“The SBI [School of Business and Industry] community takes great pride in the significant accomplishment of this highly motivated MBA student team,” said Colin Benjamin, advisor to the team of students, Eminent Scholar and professor of engineering management. “Despite their already busy schedules, the students all invested considerable time and effort in developing a comprehensive written analysis of the case provided by Shell, progressing to the finals, and in preparing for the Oral presentation.”
The FAMU team members were Logii Dekhara Pinion and Deliena Stone. Pinion, who was the team captain, is a 23-year-old MBA student majoring in business administration. Originally from Marietta, Ga., she is finishing a five-year BBA-MBA program. Stone is a 24-year-old MBA student majoring in business administration. Originally from Miami, Fla., she is finishing a five-year BBA-MBA program. The team will receive a $5,000 cash award.
“Going into the competition, we were the youngest and smallest team, which was intimidating,” said Pinion. “But everyone helped to make us feel comfortable. It was a great opportunity, and I’m glad I got to experience it.”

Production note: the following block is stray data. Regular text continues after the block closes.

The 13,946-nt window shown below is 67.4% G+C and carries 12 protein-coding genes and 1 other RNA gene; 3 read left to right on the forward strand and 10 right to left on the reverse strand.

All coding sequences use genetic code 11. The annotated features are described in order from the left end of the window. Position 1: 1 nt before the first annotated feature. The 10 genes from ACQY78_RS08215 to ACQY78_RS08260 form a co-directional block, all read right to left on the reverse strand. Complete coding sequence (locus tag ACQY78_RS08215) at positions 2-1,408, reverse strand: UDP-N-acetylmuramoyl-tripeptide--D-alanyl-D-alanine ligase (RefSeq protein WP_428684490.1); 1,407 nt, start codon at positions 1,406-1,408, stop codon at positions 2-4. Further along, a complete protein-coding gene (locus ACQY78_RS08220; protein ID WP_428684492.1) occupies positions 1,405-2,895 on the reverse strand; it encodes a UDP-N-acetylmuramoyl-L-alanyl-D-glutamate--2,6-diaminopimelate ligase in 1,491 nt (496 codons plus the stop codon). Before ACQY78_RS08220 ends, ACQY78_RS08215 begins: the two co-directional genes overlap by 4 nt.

Pinion’s teammate said that although they placed third they still consider themselves the big winners.
“Considering that we only had two people on our team, I think we did a great job successfully meeting the criteria,” Stone said. “Third is just that, a placing. It doesn’t mean that we weren’t winners. The fact that the Shell executives were impressed by our written submission made us winners already.”
Individual African-American students or teams of up to five, the majority of whom must be African-American, from 35 selected schools nationwide were invited to compete. Finalists were invited to make presentations before John Hofmeister, president of Shell Oil Company, Carl Brooks, president & CEO of The Executive Leadership Council, a panel of distinguished judges and a corporate audience.